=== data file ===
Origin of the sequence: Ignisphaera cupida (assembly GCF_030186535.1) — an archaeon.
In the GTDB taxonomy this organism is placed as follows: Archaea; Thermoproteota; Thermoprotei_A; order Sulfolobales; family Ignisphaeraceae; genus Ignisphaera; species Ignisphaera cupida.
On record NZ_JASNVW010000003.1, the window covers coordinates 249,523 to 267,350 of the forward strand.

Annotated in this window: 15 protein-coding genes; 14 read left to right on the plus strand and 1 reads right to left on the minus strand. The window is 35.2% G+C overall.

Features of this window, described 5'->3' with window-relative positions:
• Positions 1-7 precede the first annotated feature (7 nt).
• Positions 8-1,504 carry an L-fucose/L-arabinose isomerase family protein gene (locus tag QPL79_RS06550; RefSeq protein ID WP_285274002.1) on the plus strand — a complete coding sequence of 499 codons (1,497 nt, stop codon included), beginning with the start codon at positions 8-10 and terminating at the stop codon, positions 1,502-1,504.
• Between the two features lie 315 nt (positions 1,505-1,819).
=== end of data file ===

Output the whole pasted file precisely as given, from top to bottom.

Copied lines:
Origin of the sequence: Ignisphaera cupida (assembly GCF_030186535.1) — an archaeon.
In the GTDB taxonomy this organism is placed as follows: Archaea; Thermoproteota; Thermoprotei_A; order Sulfolobales; family Ignisphaeraceae; genus Ignisphaera; species Ignisphaera cupida.
On record NZ_JASNVW010000003.1, the window covers coordinates 249,523 to 267,350 of the forward strand.

Annotated in this window: 15 protein-coding genes; 14 read left to right on the plus strand and 1 reads right to left on the minus strand. The window is 35.2% G+C overall.

Features of this window, described 5'->3' with window-relative positions:
• Positions 1-7 precede the first annotated feature (7 nt).
• Positions 8-1,504 carry an L-fucose/L-arabinose isomerase family protein gene (locus tag QPL79_RS06550; RefSeq protein ID WP_285274002.1) on the plus strand — a complete coding sequence of 499 codons (1,497 nt, stop codon included), beginning with the start codon at positions 8-10 and terminating at the stop codon, positions 1,502-1,504.
• Between the two features lie 315 nt (positions 1,505-1,819).